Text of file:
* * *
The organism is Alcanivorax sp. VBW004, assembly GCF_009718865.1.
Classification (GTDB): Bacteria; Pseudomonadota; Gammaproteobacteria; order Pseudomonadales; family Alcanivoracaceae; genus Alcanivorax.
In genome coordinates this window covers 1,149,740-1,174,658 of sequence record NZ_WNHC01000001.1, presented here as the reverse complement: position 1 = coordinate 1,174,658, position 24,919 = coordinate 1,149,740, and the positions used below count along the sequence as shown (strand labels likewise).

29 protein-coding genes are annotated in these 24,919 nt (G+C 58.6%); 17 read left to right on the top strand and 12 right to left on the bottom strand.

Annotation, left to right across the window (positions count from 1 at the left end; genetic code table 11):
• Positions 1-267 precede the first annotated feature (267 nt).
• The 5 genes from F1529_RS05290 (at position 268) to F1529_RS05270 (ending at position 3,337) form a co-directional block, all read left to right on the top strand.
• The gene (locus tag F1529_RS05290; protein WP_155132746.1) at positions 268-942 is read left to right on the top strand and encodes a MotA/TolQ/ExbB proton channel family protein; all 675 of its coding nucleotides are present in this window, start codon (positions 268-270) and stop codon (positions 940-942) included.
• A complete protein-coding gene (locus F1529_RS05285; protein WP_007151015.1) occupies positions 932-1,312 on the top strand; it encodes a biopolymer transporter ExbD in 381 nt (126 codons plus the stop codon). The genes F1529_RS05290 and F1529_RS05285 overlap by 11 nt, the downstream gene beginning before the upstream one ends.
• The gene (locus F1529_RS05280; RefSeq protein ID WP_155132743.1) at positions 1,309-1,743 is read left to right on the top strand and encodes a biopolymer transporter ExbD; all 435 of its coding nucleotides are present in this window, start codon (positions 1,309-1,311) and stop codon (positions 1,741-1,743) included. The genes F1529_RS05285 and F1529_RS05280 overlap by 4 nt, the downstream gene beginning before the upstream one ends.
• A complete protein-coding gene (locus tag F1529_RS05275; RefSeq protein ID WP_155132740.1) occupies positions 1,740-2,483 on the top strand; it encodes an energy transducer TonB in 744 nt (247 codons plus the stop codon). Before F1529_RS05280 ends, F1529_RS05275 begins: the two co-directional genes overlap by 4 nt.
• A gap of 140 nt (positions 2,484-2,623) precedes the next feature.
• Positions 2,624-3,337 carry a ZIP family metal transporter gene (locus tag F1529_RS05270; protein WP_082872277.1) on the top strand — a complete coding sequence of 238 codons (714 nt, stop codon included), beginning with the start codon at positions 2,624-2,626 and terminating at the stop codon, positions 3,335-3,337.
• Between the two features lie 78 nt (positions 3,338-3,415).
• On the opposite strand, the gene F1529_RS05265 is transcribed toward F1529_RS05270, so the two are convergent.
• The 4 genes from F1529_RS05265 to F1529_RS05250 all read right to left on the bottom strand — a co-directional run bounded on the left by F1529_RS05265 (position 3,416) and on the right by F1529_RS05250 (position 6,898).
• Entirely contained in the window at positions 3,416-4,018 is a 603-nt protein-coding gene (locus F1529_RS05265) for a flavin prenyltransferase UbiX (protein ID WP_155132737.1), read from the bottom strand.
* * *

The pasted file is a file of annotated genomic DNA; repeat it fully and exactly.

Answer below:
The organism is Alcanivorax sp. VBW004, assembly GCF_009718865.1.
Classification (GTDB): Bacteria; Pseudomonadota; Gammaproteobacteria; order Pseudomonadales; family Alcanivoracaceae; genus Alcanivorax.
In genome coordinates this window covers 1,149,740-1,174,658 of sequence record NZ_WNHC01000001.1, presented here as the reverse complement: position 1 = coordinate 1,174,658, position 24,919 = coordinate 1,149,740, and the positions used below count along the sequence as shown (strand labels likewise).

29 protein-coding genes are annotated in these 24,919 nt (G+C 58.6%); 17 read left to right on the top strand and 12 right to left on the bottom strand.

Annotation, left to right across the window (positions count from 1 at the left end; genetic code table 11):
• Positions 1-267 precede the first annotated feature (267 nt).
• The 5 genes from F1529_RS05290 (at position 268) to F1529_RS05270 (ending at position 3,337) form a co-directional block, all read left to right on the top strand.
• The gene (locus tag F1529_RS05290; protein WP_155132746.1) at positions 268-942 is read left to right on the top strand and encodes a MotA/TolQ/ExbB proton channel family protein; all 675 of its coding nucleotides are present in this window, start codon (positions 268-270) and stop codon (positions 940-942) included.
• A complete protein-coding gene (locus F1529_RS05285; protein WP_007151015.1) occupies positions 932-1,312 on the top strand; it encodes a biopolymer transporter ExbD in 381 nt (126 codons plus the stop codon). The genes F1529_RS05290 and F1529_RS05285 overlap by 11 nt, the downstream gene beginning before the upstream one ends.
• The gene (locus F1529_RS05280; RefSeq protein ID WP_155132743.1) at positions 1,309-1,743 is read left to right on the top strand and encodes a biopolymer transporter ExbD; all 435 of its coding nucleotides are present in this window, start codon (positions 1,309-1,311) and stop codon (positions 1,741-1,743) included. The genes F1529_RS05285 and F1529_RS05280 overlap by 4 nt, the downstream gene beginning before the upstream one ends.
• A complete protein-coding gene (locus tag F1529_RS05275; RefSeq protein ID WP_155132740.1) occupies positions 1,740-2,483 on the top strand; it encodes an energy transducer TonB in 744 nt (247 codons plus the stop codon). Before F1529_RS05280 ends, F1529_RS05275 begins: the two co-directional genes overlap by 4 nt.
• A gap of 140 nt (positions 2,484-2,623) precedes the next feature.
• Positions 2,624-3,337 carry a ZIP family metal transporter gene (locus tag F1529_RS05270; protein WP_082872277.1) on the top strand — a complete coding sequence of 238 codons (714 nt, stop codon included), beginning with the start codon at positions 2,624-2,626 and terminating at the stop codon, positions 3,335-3,337.
• Between the two features lie 78 nt (positions 3,338-3,415).
• On the opposite strand, the gene F1529_RS05265 is transcribed toward F1529_RS05270, so the two are convergent.
• The 4 genes from F1529_RS05265 to F1529_RS05250 all read right to left on the bottom strand — a co-directional run bounded on the left by F1529_RS05265 (position 3,416) and on the right by F1529_RS05250 (position 6,898).
• Entirely contained in the window at positions 3,416-4,018 is a 603-nt protein-coding gene (locus F1529_RS05265) for a flavin prenyltransferase UbiX (protein ID WP_155132737.1), read from the bottom strand.